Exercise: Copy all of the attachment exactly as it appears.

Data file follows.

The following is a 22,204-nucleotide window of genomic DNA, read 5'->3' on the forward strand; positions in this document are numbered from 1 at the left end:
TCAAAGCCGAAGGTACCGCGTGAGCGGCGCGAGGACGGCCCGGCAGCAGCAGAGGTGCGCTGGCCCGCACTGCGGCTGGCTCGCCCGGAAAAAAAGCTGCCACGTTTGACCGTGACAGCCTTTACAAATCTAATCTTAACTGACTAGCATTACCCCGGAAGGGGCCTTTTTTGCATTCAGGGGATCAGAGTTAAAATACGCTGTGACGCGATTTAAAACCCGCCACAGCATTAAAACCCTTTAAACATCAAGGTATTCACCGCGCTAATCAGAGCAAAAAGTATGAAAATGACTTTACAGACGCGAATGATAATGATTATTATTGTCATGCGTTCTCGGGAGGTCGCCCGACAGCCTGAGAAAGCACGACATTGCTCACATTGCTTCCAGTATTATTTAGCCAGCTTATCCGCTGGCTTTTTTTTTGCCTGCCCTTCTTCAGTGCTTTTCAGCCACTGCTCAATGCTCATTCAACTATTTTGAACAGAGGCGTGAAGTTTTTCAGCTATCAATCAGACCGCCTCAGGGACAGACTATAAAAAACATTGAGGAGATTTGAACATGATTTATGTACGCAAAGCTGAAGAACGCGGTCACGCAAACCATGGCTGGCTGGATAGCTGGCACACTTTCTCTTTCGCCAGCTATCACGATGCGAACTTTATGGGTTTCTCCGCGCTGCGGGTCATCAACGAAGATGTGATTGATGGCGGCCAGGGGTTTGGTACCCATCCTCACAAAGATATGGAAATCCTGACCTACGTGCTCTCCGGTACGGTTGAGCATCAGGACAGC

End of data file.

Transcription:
The following is a 22,204-nucleotide window of genomic DNA, read 5'->3' on the forward strand; positions in this document are numbered from 1 at the left end:
TCAAAGCCGAAGGTACCGCGTGAGCGGCGCGAGGACGGCCCGGCAGCAGCAGAGGTGCGCTGGCCCGCACTGCGGCTGGCTCGCCCGGAAAAAAAGCTGCCACGTTTGACCGTGACAGCCTTTACAAATCTAATCTTAACTGACTAGCATTACCCCGGAAGGGGCCTTTTTTGCATTCAGGGGATCAGAGTTAAAATACGCTGTGACGCGATTTAAAACCCGCCACAGCATTAAAACCCTTTAAACATCAAGGTATTCACCGCGCTAATCAGAGCAAAAAGTATGAAAATGACTTTACAGACGCGAATGATAATGATTATTATTGTCATGCGTTCTCGGGAGGTCGCCCGACAGCCTGAGAAAGCACGACATTGCTCACATTGCTTCCAGTATTATTTAGCCAGCTTATCCGCTGGCTTTTTTTTTGCCTGCCCTTCTTCAGTGCTTTTCAGCCACTGCTCAATGCTCATTCAACTATTTTGAACAGAGGCGTGAAGTTTTTCAGCTATCAATCAGACCGCCTCAGGGACAGACTATAAAAAACATTGAGGAGATTTGAACATGATTTATGTACGCAAAGCTGAAGAACGCGGTCACGCAAACCATGGCTGGCTGGATAGCTGGCACACTTTCTCTTTCGCCAGCTATCACGATGCGAACTTTATGGGTTTCTCCGCGCTGCGGGTCATCAACGAAGATGTGATTGATGGCGGCCAGGGGTTTGGTACCCATCCTCACAAAGATATGGAAATCCTGACCTACGTGCTCTCCGGTACGGTTGAGCATCAGGACAGC